Earlier this week, 195 evacuees were released from federally mandated quarantine at March Air Reserve Base in California. No one in that group had tested positive for the novel coronavirus
According to the CDC, more than 600 people evacuated from Wuhan, the epicenter of the coronavirus outbreak, remain quarantined in the US.
Several countries have evacuated their citizens from China, primarily from the city of Wuhan, which is at the center of an area where some 50 million people are prevented from leaving in an effort to contain the virus.
South Korea and India flew hundreds of their citizens out of the country.
While officials with the WHO were initially simply expressing caution about the virus, by declaring that countries needed to prepare for “domestic outbreak control” it escalated the preparation among many countries.
Most cases of the virus thus far have been people who visited China or their family members. The agency said they acted out of concern for poorer countries who have less ability to respond to such an emergency.
By doing so, a more coordinated international response can be put forth and it can also bring additional money and resources.
“Countries need to get ready for possible importation in order to identify cases as early as possible and in order to be ready for a domestic outbreak control, if that happens,” said Gauden Galea, the WHO representative in Beijing.
President Trump has commissioned a coronavirus task force, which on Friday announced a number of actions aimed at stemming the spread of the coronavirus outbreaks, including declaring a public-health emergency in the United States.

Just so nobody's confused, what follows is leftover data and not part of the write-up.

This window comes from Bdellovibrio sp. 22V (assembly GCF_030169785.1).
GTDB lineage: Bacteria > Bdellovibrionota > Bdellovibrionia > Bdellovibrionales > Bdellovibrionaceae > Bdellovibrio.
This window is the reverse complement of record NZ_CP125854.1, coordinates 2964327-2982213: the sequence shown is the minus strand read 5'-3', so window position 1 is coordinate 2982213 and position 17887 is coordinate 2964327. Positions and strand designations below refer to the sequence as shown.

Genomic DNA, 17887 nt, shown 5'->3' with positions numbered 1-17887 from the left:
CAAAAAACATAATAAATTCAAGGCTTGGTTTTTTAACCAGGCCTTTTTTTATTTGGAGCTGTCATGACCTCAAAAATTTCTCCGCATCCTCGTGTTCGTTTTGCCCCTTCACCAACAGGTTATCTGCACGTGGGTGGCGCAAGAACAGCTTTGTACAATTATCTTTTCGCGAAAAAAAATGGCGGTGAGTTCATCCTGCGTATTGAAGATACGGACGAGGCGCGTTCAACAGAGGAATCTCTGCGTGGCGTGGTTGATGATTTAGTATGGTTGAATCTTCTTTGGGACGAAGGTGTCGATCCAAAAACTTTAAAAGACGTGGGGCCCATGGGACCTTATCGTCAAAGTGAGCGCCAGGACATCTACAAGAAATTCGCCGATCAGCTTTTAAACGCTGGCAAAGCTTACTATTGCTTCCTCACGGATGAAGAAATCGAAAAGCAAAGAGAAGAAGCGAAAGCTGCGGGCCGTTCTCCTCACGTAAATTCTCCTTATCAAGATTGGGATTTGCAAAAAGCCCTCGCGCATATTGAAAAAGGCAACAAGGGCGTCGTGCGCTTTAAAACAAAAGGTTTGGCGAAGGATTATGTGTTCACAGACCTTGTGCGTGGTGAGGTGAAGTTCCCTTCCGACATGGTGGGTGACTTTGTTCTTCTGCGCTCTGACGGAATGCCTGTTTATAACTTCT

The task force said that starting Feb. 2, all returning U.S. citizens who traveled to Hubei Province, China over the past 14 days will undergo a mandatory quarantine for 14 days. Wuhan City, the epicenter of the viral outbreak is in that Chinese province.
In addition, the U.S. will no longer allow foreign nationals who have traveled to China over the past 14 days and “pose a risk” of spreading the disease into the U.S., according to Alex Azar, secretary of the Department of Health and Human Services. Immediate family members of U.S. citizens and permanent residents who have traveled to the area will face quarantines.
The Centers for Disease Control and Prevention said Friday that 195 U.S. citizens who were evacuated out of Wuhan earlier this week have been placed in federal quarantine over concerns about the virus.
Nancy Messonnier, director of the Center for the National Center for Immunization and Respiratory diseases said that this was the first time in 50 years the CDC had issued a quarantine.